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A Quiet but ‘Remarkable’ Term

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Philip Hamburger

The 2016–2017 Supreme Court term may not have had any cases that grabbed national attention in the same way as 2015’s Obergefell v. Hodges, or 2016’s Zubik v. Burwell — but for close followers of the Court, there were many important decisions. The new edition of the Cato Supreme Court Review, the nation’s first scholarly review of the Court’s term to be published every year, unpacks these decisions in detail. As always, Cato’s 16th Annual Constitution Day Symposium accompanied the Review’s release for Constitution Day in September. At the conference, Robert Corn-Revere deemed this a “remarkable term” for the First Amendment, with cases including Matal v. Tam, which struck down a ban on trademarking terms the government deems “disparaging,” and Packingham v. North Carolina, where the Court affirmed that even sex offenders are entitled to First Amendment rights on social media. David Post of Temple University predicted that Nelson v. Colorado, where the Court ruled that a state cannot keep fees paid by a defendant whose conviction is later overturned, could prove a “very important” tool in the fight against civil asset forfeiture. Unfortunately, not all cases were victories for liberty — Cato’s Thaya Brook Knight described herself as “deeply disappointed” in the decision in Salman v. United States, where the Court failed to provide any helpful guidance in defining what, exactly, the “crime” of insider trading is. The day closed with the annual B. Kenneth Simon Lecture, delivered by Philip Hamburger of the Columbia School of Law. Hamburger discussed how the rising power of administrative agencies corrupts judicial proceedings and guts constitutional rights.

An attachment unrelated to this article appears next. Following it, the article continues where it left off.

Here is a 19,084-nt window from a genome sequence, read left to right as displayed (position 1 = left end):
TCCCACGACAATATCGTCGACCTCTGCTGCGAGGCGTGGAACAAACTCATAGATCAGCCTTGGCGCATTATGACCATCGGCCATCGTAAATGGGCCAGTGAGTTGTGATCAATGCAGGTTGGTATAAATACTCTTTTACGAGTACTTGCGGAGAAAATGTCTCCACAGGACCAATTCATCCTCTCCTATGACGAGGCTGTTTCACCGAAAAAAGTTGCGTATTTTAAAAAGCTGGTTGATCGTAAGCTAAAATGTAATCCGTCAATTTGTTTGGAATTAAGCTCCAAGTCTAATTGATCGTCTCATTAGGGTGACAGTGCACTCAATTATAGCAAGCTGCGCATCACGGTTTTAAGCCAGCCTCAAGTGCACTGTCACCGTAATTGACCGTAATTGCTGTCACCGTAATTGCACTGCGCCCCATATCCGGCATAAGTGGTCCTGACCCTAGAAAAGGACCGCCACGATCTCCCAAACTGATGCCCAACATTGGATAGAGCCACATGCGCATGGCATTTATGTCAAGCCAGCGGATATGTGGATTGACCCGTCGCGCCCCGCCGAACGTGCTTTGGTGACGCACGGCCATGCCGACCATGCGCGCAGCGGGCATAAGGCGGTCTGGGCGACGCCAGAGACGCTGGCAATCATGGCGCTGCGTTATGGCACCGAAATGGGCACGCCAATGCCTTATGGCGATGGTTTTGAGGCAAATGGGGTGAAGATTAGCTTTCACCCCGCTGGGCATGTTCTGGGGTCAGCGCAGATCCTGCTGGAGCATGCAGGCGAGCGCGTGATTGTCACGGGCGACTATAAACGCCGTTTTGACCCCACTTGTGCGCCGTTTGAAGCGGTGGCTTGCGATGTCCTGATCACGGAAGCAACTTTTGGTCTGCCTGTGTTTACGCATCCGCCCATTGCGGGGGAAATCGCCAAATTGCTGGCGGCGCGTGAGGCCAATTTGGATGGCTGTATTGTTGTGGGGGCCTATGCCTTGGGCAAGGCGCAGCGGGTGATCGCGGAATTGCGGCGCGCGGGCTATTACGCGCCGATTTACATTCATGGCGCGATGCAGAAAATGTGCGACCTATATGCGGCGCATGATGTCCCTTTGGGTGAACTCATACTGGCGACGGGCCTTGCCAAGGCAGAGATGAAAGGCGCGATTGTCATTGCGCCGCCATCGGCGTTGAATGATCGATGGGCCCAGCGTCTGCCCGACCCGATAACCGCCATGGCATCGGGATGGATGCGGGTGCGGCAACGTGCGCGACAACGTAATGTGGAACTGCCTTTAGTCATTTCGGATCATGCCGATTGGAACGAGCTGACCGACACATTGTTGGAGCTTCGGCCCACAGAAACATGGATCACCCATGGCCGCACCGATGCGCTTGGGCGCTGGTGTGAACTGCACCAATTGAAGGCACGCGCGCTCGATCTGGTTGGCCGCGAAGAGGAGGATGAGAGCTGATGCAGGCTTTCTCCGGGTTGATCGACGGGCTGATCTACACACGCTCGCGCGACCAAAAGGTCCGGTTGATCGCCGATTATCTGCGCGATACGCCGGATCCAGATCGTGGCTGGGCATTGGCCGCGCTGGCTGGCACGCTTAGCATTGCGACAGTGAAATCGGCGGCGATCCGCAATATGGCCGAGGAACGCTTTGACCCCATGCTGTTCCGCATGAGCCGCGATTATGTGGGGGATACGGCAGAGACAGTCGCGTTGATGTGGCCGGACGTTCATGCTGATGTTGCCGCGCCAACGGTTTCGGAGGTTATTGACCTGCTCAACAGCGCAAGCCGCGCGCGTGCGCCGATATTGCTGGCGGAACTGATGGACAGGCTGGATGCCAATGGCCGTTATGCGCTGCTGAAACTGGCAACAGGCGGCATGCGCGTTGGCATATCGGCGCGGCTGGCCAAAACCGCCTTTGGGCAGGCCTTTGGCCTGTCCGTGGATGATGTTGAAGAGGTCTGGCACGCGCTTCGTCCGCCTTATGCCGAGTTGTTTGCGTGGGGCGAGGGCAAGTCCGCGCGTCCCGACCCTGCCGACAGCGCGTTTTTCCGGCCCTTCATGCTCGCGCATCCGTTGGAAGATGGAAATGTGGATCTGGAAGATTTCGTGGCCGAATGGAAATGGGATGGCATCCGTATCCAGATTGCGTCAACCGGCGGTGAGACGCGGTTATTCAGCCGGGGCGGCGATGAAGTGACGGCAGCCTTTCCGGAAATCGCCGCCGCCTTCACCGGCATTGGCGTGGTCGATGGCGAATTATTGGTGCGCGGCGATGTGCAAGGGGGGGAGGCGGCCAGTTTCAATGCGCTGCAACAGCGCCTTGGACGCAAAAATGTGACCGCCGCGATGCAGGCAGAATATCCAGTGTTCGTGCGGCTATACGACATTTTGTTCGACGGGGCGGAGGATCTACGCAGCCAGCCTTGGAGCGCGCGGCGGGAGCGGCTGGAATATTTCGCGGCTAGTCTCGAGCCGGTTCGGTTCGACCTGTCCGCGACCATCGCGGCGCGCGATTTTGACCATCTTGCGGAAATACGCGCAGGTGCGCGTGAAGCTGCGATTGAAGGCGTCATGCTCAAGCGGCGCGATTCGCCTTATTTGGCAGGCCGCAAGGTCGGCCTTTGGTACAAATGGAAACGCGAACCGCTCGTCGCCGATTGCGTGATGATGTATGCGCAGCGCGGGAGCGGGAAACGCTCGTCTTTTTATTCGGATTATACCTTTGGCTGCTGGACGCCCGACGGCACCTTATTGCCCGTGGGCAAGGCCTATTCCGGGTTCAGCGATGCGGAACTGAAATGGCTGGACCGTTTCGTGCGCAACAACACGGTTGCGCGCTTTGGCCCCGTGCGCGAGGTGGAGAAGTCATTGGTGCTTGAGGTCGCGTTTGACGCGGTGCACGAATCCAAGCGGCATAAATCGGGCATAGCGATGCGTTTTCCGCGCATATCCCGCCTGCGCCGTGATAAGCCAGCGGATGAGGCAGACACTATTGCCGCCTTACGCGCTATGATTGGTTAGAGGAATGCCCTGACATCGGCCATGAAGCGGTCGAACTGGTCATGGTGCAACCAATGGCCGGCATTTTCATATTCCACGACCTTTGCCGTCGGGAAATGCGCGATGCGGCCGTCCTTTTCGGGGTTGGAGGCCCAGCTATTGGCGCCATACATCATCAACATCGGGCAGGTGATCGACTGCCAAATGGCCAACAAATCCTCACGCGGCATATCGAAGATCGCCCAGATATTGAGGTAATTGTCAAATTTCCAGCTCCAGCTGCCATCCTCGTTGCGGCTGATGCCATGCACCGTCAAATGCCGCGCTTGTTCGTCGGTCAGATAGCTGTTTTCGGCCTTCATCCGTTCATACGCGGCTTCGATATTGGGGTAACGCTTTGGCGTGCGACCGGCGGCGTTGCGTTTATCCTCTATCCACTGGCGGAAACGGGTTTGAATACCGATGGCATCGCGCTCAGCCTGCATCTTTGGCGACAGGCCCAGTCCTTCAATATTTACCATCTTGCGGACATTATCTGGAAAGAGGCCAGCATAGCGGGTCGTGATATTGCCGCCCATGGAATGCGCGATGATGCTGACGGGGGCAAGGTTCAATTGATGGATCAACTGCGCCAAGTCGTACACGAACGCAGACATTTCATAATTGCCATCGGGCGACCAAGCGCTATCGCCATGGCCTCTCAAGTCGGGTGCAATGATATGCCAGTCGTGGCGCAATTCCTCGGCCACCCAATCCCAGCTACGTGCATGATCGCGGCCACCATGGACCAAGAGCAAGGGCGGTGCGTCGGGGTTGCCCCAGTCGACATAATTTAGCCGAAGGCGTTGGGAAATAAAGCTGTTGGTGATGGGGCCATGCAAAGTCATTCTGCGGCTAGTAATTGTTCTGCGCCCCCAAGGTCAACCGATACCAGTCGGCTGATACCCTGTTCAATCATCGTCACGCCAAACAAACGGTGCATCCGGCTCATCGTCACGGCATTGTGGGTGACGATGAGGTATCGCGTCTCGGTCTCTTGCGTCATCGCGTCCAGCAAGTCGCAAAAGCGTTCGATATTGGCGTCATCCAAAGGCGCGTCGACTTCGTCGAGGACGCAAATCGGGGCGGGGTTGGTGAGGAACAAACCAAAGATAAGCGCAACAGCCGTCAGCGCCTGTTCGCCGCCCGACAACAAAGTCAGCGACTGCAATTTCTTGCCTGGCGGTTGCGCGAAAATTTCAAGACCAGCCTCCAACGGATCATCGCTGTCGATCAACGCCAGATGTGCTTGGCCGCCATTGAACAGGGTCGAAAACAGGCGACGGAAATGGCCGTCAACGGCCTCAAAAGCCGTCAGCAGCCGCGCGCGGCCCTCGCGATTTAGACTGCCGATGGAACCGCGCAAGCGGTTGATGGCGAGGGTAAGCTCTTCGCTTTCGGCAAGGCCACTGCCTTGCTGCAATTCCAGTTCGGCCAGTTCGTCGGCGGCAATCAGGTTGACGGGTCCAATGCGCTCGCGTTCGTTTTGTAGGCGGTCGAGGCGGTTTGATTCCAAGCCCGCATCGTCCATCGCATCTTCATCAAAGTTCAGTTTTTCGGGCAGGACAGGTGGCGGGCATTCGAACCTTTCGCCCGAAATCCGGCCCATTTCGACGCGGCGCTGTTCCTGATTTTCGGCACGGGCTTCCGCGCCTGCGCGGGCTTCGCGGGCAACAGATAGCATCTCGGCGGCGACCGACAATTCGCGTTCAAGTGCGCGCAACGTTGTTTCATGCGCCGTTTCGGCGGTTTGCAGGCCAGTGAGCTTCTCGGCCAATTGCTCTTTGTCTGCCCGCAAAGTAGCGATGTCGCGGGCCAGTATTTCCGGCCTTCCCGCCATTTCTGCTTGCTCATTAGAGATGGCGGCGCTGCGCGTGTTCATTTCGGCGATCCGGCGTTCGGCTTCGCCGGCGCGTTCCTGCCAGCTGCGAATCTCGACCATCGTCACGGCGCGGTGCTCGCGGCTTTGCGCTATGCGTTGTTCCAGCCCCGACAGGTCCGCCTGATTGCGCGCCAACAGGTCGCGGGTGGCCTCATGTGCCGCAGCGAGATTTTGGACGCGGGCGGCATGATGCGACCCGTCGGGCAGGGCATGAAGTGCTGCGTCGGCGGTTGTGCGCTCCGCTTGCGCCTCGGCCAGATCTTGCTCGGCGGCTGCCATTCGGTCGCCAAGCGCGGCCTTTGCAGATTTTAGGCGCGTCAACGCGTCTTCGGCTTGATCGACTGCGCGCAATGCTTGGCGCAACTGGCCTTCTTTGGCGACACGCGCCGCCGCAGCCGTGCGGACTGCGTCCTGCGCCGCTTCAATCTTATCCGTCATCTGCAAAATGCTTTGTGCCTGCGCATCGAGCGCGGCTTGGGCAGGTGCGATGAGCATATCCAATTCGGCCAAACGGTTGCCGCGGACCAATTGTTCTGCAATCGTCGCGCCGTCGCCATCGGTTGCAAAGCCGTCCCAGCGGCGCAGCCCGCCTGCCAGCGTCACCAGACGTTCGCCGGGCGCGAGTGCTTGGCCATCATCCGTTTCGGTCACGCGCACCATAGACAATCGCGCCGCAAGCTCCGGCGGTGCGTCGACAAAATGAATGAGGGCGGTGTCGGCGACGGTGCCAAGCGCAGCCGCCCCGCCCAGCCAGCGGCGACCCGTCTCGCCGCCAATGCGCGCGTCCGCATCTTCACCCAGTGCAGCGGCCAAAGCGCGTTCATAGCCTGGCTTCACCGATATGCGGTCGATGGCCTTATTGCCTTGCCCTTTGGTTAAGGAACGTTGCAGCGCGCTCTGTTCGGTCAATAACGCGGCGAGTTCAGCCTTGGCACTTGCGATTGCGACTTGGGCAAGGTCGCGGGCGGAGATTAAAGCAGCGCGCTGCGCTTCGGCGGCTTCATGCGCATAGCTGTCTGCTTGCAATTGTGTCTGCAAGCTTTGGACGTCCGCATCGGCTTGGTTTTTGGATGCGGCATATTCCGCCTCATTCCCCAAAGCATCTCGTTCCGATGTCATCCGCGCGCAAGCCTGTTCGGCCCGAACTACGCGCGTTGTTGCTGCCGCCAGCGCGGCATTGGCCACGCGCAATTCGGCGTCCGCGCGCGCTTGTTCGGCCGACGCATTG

The Future of the First Amendment

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Eugene Volokh

Free speech is under attack from all sides — on the left, college students and faculty demand to be shielded from opinions that offend them, while on the right, the president calls the media “the enemy of the American people” and asks the NFL to fire players who protest during the national anthem. In September, scholars gathered at the Cato Institute for a conference, The Future of the First Amendment, to discuss these diverse challenges to free speech. Martin Redish of Northwestern Law School provided a stirring defense of commercial speech as free speech that is too often left unprotected, while Jeffrey Milyo of the University of Missouri argued that campaign finance regulations have virtually no impact on reducing political corruption or improving trust in government. Cato’s Walter Olson and Robin Fretwell Wilson of the University of Illinois Law School offered differing views on anti-discrimination cases, with Olson arguing that a same-sex couple being refused service by one bakery is likely not such a crucial public service as to deserve protection under anti-discrimination laws. Eugene Volokh, the founder of The Volokh Conspiracy, delivered the keynote address, in which he explained how libel laws fashioned in the pre-internet age often seem outdated in the internet age — and how this poses a danger as courts begin to rethink how these laws are enforced.